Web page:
Does Prostatitis Need a Doctor’s Care?
Prostatitis is a common condition that affects millions of men. The condition is defined as inflammation of the prostate gland. This small gland sits just below the bladder and is responsible for producing semen. In some cases, men develop prostatitis without symptoms but this isn’t always the case. Prostatitis may gradually progress or come on suddenly, causing symptoms such as:
- Pain or burning when urinating
- Urgent need to urinate
- Frequent urination, including having to get up at night to urinate
- Cloudy or discolored urine (indicative of blood)
- Painful ejaculation
- Pain in the groin, lower back, or abdomen
- Pain in the testicles or penis
What Causes Prostatitis?
Prostatitis may occur at any age, although it seems to be less common among men over age 50. Inflammation may result from infection. Infection may develop if bacteria in urine leak into the prostate. Another way that prostatitis may develop is through nerve damage. The nerves in the lower urinary tract may be damaged by trauma or surgery. Trauma could be caused by something as simple as lifting heavy objects with a full bladder or repeatedly using a tool that vibrates, like a jackhammer.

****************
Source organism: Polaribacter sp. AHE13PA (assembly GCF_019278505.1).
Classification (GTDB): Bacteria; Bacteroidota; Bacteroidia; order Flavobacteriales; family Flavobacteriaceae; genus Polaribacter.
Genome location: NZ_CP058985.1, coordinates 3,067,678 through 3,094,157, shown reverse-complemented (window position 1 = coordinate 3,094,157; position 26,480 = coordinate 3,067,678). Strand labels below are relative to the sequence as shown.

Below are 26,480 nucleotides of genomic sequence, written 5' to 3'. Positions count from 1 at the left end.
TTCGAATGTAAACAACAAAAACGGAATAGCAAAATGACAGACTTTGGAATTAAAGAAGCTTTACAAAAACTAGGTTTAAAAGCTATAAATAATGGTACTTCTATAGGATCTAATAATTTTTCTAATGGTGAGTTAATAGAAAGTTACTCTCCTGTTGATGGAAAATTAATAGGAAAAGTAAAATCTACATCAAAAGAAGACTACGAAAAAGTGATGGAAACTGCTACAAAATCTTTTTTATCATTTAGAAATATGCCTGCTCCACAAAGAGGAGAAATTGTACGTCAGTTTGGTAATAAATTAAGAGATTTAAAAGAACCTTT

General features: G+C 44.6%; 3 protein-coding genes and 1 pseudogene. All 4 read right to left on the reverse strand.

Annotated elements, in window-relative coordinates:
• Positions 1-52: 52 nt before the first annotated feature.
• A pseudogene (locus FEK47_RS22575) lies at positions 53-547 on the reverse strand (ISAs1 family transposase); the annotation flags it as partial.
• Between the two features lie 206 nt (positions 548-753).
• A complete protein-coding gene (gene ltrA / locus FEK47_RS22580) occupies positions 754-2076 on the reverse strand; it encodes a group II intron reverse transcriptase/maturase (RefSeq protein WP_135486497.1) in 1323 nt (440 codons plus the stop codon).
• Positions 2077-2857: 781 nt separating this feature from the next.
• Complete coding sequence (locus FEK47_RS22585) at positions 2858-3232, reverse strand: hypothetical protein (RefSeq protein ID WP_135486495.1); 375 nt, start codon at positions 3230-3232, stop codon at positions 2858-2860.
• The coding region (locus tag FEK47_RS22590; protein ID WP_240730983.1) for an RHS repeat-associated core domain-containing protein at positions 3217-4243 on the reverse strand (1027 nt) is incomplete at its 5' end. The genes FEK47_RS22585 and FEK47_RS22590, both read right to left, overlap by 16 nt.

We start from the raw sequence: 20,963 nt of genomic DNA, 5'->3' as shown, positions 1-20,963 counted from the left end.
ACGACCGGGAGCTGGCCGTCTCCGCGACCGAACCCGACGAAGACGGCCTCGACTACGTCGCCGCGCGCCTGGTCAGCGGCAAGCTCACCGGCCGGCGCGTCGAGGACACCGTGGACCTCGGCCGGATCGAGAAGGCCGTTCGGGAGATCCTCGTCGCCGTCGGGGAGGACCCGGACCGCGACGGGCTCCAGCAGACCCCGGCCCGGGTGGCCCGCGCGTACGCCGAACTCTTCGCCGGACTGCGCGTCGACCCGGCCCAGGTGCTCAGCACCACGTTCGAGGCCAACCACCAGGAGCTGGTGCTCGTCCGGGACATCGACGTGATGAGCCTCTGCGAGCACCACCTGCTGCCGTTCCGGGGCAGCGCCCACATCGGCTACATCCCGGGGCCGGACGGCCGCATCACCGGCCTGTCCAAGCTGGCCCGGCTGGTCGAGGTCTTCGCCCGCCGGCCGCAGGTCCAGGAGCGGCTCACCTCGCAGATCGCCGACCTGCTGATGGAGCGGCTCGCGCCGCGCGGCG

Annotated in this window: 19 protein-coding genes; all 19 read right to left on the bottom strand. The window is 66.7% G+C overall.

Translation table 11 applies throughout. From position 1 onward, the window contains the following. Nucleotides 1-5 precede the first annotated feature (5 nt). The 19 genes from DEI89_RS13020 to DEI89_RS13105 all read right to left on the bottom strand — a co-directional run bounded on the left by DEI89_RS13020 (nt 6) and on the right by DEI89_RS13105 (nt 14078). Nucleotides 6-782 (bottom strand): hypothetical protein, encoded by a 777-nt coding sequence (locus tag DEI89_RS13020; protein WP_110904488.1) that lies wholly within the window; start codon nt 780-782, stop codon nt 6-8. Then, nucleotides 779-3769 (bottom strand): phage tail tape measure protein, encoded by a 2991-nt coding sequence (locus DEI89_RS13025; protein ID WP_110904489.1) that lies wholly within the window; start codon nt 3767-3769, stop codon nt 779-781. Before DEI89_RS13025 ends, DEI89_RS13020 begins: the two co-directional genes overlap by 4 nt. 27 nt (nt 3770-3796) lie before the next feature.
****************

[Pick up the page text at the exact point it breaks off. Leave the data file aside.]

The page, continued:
Depending on its cause, prostatitis may come on suddenly or occur gradually. The condition may also improve quickly without treatment or persist for many months. Some men get recurring inflammation of the prostate, referred to as chronic prostatitis.
It is important to seek medical care for prostatitis symptoms. Without adequate treatment, inflammation of the prostate could lead to complications such as:
- Bacteremia, a bacterial infection of the blood
- Epididymitis, inflammation of the tube at the back of the testicle
- Prostatic abscess, a pus-filled cyst in the prostate
- Fertility problems caused by semen abnormalities
Prostatitis is not linked to prostate cancer.
A urologist may perform various tests to reach an accurate diagnosis of prostatitis before recommending treatment. Common options include:
- Lifestyle remedies such as limiting alcohol and caffeine and drinking a lot of water to flush bacteria from the bladder.
- Anti-inflammatory medication to reduce discomfort.
- Muscle relaxant medication may be prescribed if muscle spasms are involved.
- Antibiotics may be prescribed if bacterial prostatitis is diagnosed. Depending on the severity of the condition, a patient may be given IV antibiotic treatment.
- Alpha-blockers are sometimes prescribed to relax the muscle between the prostate and the bladder.